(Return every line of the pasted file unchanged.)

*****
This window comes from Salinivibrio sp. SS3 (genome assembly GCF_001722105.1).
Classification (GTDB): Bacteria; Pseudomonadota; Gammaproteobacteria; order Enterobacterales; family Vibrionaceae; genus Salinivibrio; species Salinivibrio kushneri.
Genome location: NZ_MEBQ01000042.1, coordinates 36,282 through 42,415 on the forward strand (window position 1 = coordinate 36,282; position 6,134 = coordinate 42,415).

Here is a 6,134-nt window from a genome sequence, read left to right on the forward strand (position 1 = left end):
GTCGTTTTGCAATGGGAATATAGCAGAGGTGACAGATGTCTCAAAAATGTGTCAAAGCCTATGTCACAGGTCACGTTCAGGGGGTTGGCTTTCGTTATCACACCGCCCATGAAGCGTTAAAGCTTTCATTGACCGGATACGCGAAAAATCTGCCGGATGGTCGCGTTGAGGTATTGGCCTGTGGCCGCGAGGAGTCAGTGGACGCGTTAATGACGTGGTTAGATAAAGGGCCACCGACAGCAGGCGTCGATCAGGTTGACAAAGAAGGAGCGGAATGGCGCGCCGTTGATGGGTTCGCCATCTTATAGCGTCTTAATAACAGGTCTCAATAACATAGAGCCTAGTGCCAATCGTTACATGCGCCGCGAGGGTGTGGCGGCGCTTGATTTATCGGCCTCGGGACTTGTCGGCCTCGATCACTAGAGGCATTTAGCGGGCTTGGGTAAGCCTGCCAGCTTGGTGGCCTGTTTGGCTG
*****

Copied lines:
This window comes from Salinivibrio sp. SS3 (genome assembly GCF_001722105.1).
Classification (GTDB): Bacteria; Pseudomonadota; Gammaproteobacteria; order Enterobacterales; family Vibrionaceae; genus Salinivibrio; species Salinivibrio kushneri.
Genome location: NZ_MEBQ01000042.1, coordinates 36,282 through 42,415 on the forward strand (window position 1 = coordinate 36,282; position 6,134 = coordinate 42,415).

Here is a 6,134-nt window from a genome sequence, read left to right on the forward strand (position 1 = left end):
GTCGTTTTGCAATGGGAATATAGCAGAGGTGACAGATGTCTCAAAAATGTGTCAAAGCCTATGTCACAGGTCACGTTCAGGGGGTTGGCTTTCGTTATCACACCGCCCATGAAGCGTTAAAGCTTTCATTGACCGGATACGCGAAAAATCTGCCGGATGGTCGCGTTGAGGTATTGGCCTGTGGCCGCGAGGAGTCAGTGGACGCGTTAATGACGTGGTTAGATAAAGGGCCACCGACAGCAGGCGTCGATCAGGTTGACAAAGAAGGAGCGGAATGGCGCGCCGTTGATGGGTTCGCCATCTTATAGCGTCTTAATAACAGGTCTCAATAACATAGAGCCTAGTGCCAATCGTTACATGCGCCGCGAGGGTGTGGCGGCGCTTGATTTATCGGCCTCGGGACTTGTCGGCCTCGATCACTAGAGGCATTTAGCGGGCTTGGGTAAGCCTGCCAGCTTGGTGGCCTGTTTGGCTG